Vox article quotes Heather Slavkin-Corzo, senior fellow at Americans for Financial Reform and director of capital markets policy for the AFL-CIO: “When a private equity firm steps in, it’s a classic case of ‘Heads I win, tails you lose’ … They have a real short-term focus on extracting as much cash as possible, as quickly as possible.”
Tomorrow marks one hundred fifty days since Consumer Financial Protection Bureau (CFPB) Director Kathy Kraninger committed to quickly filling the nation’s top student loan watchdog position—a role that has been vacant for almost a year. As student debt nears $1.6 trillion and predatory practices plague the market, the Student Borrower Protection Center (SBPC) and Americans for Financial Reform Education Fund (AFREF) are releasing a roundup of failures by the current CFPB Director to stand up for student loan borrowers.
In practice, that meant they often sold off real estate holdings, cut workers’ pay and benefits, and did away with jobs to turn a quick profit for investors, according to Heather Slavkin Corzo, a senior fellow at Americans for Financial Reform and the director of capital markets policy for the labor union AFL-CIO. “When a private equity firm steps in, it’s a classic case of ‘heads I win, tails you lose,” Corzo said. “They have a real short-term focus on extracting as much cash as possible, as quickly as possible.”
Lisa Donner, Executive Director of Americans for Financial Reform, a nonpartisan, not-for-profit consumer advocacy organization strongly supports the bill. “These powerful interests have rigged the rules to enable financial engineering that lets a tiny handful of people extract vast wealth at everyone else’s expense. It is time to change the laws to protect workers, communities, and pensions.”
On July 23, 2019, AFR Education Fund submitted a letter to the U.S. Securities and Exchange Commission (SEC) opposing a proposal that would create exemptions that would permit U.S. banks – and international banks active in the U.S. market – to do large-scale derivatives dealing in the U.S. without being designated as derivatives dealers under Dodd-Frank Act rules.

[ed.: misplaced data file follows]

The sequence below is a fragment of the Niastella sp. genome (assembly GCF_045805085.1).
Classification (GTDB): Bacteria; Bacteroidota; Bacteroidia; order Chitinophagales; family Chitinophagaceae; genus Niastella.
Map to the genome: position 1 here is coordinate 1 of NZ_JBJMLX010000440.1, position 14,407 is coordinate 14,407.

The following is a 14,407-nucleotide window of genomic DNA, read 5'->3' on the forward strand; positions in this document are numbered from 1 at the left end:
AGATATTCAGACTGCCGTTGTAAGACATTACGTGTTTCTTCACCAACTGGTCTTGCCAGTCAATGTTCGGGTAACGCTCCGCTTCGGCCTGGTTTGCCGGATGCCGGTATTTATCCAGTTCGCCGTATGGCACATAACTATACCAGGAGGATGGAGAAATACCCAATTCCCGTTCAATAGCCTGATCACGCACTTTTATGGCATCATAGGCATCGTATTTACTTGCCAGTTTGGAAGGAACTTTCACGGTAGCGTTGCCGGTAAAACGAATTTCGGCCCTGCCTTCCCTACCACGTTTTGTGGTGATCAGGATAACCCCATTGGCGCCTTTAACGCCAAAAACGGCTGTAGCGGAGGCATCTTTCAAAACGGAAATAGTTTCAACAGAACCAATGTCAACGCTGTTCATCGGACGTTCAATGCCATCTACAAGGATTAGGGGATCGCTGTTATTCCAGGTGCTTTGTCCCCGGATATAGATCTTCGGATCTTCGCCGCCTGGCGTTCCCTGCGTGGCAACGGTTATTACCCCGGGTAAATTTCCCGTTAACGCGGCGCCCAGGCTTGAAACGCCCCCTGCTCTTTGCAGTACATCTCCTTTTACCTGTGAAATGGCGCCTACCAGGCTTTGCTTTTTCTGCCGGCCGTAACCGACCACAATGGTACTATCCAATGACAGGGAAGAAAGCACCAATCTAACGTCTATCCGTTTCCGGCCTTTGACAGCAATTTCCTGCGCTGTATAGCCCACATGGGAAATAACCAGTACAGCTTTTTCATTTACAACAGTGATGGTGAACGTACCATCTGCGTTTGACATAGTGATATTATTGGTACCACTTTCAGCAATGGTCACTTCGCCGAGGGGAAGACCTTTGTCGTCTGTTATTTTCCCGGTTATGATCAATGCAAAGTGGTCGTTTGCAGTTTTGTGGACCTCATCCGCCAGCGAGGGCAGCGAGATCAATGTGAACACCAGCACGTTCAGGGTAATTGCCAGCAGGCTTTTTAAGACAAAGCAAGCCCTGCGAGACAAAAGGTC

“Financial education isn’t going to stop a company from misapplying your mortgage payment or the wrongful repossession of a car,” observes Linda Jun, a senior policy counsel at Americans for Financial Reform. “The financial crisis wasn’t about people suddenly forgetting how to save. That was a very minor aspect of what happened. There were these bad actors that preyed on people with deceptive fees and unfair practices and discrimination. The point of having a financial regulator that protects consumers is to bring these shady behaviors to an end.”
“Private equity and hedge funds now wield enormous influence over the American economy, often with terrible consequences for workers and communities,” said Lisa Donner, executive director of Americans for Financial Reform, one of the groups backing the bill, in a statement.
“He was at the center of the industry effort to undo Dodd-Frank in the back rooms, and in terms of intimidating regulators and overturning important parts of it, he had a lot of success,” recalled Marcus Stanley, policy director of Americans for Financial Reform, a group that supports the law.
“Most of the rules that were costing industry a lot of money, he was the lead on trying to overturn them,” Stanley added.